Various devices have been proposed for facilitating this procedure. In U.S. Pat. No. 5,591,179, issued to Edelstein, there is disclosed a suturing device including a shaft with portions defining an interior channel extending between a proximal and a distal end of the shaft. This channel includes a generally axial lumen which extends to the proximal end of the shaft and a generally transverse lumen which extends from the axial lumen distally outwardly to an exit hole at the outer surface of the shaft. A needle and suture can be back loaded into the transverse lumen of the channel while a generally non-compressible member can be movably mounted in the axial lumen of the channel. At the proximal end of the shaft a handle is provided with means operative to push the member distally through the lumen to deploy or expel the needle.
In U.S. Pat. No. 4,911,164, issued to Roth, there is disclosed a suture guide with a curved distal portion. The distal portion of the suture guide has a plurality of exterior axial grooves which can be used to align and guide a curved needle and attached suture. In order to drive the urethral stump to an accessible position, the device is provided with a plurality of outwardly extendable members which engage the lumen of the urethra. These members make it possible to push the urethral stump into approximation with the bladder neck.
In U.S. Pat. No. 5,047,039, issued to Avant et al., there is disclosed a surgical device for the ligation of a dorsal vein and subsequent anastomosis. This device contains a pair of enclosed needles each having an attached suture which needles may be driven from the shaft of the device into adjacent tissue.
In general, none of the devices disclosed in the prior art references above is simple to use or makes the anastomosis of the urethral stump to the bladder neck easier. As such, each surgical procedure using prior art devices continues to be time consuming and requires great skill in order to be performed. Accordingly, the need exists for anastomosis devices which overcome the drawbacks of the prior art devices and which are quick and simple to use.
Apparatus and methods for performing a surgical anastomotic procedure are disclosed herein. According to one aspect of the present disclosure, an apparatus for approximating body vessels includes at least one fastener. Each fastener includes a first fastener portion having an anchoring leg portion, and a second fastener portion having an anchoring leg portion, wherein the first and second fastener portions are operatively associated with one another for selectively fixing the position of the first fastener portion and the second fastener portion with respect to one another. The apparatus further includes a first member configured and adapted to engage the first fastener portion, and a second member configured and adapted to engage the second fastener portion, the first member and the second member being movable with respect to one another to move the first fastener portion and second fastener portion with respect to one another.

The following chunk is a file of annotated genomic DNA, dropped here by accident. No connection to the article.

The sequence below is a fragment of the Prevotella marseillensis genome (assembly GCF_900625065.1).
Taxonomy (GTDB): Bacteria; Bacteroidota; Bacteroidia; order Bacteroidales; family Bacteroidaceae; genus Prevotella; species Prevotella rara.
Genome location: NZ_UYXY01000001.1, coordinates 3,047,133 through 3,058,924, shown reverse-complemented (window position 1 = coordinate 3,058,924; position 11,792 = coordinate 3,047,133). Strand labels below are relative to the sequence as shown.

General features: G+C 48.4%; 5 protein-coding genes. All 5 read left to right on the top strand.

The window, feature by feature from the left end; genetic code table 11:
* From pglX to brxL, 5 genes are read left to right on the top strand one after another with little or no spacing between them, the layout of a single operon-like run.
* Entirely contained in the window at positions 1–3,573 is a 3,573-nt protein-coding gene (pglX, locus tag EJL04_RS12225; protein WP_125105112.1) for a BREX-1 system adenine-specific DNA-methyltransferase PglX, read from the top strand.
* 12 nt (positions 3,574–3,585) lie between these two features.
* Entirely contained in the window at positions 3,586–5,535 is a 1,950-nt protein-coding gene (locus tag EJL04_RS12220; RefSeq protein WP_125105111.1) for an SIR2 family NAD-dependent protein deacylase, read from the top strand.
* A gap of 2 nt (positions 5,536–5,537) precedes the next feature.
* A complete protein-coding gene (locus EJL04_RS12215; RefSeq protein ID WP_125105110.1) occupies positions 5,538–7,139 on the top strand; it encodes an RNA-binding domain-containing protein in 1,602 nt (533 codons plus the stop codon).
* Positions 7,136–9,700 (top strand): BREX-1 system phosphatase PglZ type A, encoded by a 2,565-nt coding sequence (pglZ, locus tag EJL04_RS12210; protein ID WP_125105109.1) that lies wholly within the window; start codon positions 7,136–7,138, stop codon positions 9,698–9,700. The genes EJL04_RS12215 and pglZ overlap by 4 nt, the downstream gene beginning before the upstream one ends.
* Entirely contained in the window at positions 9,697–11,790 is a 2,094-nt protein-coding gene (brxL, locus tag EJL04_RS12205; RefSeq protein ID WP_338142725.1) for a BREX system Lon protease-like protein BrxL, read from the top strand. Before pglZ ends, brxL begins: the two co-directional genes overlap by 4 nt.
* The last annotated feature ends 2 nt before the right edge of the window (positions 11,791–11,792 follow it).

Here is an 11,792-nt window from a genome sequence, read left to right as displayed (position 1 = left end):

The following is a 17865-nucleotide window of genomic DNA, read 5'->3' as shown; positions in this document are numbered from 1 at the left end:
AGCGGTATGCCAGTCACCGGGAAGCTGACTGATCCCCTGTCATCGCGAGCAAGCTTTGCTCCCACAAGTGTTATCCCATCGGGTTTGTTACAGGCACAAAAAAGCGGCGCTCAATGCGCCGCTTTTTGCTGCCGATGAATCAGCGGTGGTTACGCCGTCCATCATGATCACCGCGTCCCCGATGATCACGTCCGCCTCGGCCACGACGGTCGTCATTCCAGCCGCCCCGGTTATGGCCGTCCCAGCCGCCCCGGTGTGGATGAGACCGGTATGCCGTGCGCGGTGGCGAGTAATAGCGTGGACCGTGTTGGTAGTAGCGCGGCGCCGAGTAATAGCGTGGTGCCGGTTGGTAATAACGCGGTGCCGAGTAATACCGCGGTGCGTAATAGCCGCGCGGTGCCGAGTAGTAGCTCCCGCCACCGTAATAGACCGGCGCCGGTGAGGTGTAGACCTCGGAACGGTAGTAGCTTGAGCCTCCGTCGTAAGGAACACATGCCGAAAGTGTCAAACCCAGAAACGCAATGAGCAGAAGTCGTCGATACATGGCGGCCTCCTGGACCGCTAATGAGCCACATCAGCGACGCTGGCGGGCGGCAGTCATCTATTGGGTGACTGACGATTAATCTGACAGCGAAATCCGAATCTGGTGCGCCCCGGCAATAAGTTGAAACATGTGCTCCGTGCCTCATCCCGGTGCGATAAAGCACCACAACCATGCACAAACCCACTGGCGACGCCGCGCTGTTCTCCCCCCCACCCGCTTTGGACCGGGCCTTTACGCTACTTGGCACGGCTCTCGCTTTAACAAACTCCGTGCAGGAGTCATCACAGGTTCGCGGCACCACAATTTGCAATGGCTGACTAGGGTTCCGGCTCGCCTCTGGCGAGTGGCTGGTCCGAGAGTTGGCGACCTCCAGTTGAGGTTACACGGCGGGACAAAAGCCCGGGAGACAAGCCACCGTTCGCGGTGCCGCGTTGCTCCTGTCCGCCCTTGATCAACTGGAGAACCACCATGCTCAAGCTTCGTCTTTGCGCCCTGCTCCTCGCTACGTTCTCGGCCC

It is envisioned that each first fastener portion and second fastener portion has a locking leg portion and a first position in which the anchoring leg portion is adjacent the locking leg portion and a second position in which the anchoring leg portion is spaced a distance from the locking leg portion.
Each of the anchoring leg portions of the first and second fastener portions can include a sharpened tip, wherein the sharpened tips are oriented substantially toward one another. Each anchoring leg portion can be integrally connected to the respective locking leg portion.
In certain embodiments, the apparatus further includes an insertion sleeve. Accordingly, it is envisioned that each anchoring leg portion can be biased to a position spaced from the respective locking leg portion and collapsible to a position in close proximity to the respective locking leg portion.
It is envisioned that each fastener can be made from stainless steel, titanium, polyglycolic acid and polylactic acid.
In certain embodiments, the first fastener portion and the second fastener portion include inter-engaging fixing elements. The fixing elements can include a series of projections formed along a surface of the first fastener portion, and a locking passage formed along a surface of the second fastener portion, the locking passage being configured and dimensioned to receive an end of the first fastener portion therein. The locking passage can include at least one projection extending from an inner surface thereof which at least one projection is configured and dimensioned to engage the series of projections formed along the surface of the first fastener portion. Desirably, the fixing elements are saw toothed. Accordingly, the fixing elements permit movement of the first fastener portion relative to the second fastener portion in a first direction, while preventing movement in a second direction.
It is envisioned that each of the first fastener portion and the second fastener portion can have a locking leg portion pivotably connected to the respective anchoring leg portion.
Each anchoring leg portion can include a suture secured thereto.
In certain embodiments, the apparatus can further include an insertion sleeve. It is envisioned that a plurality of fasteners can be radially disposed about the lumen of the insertion sleeve.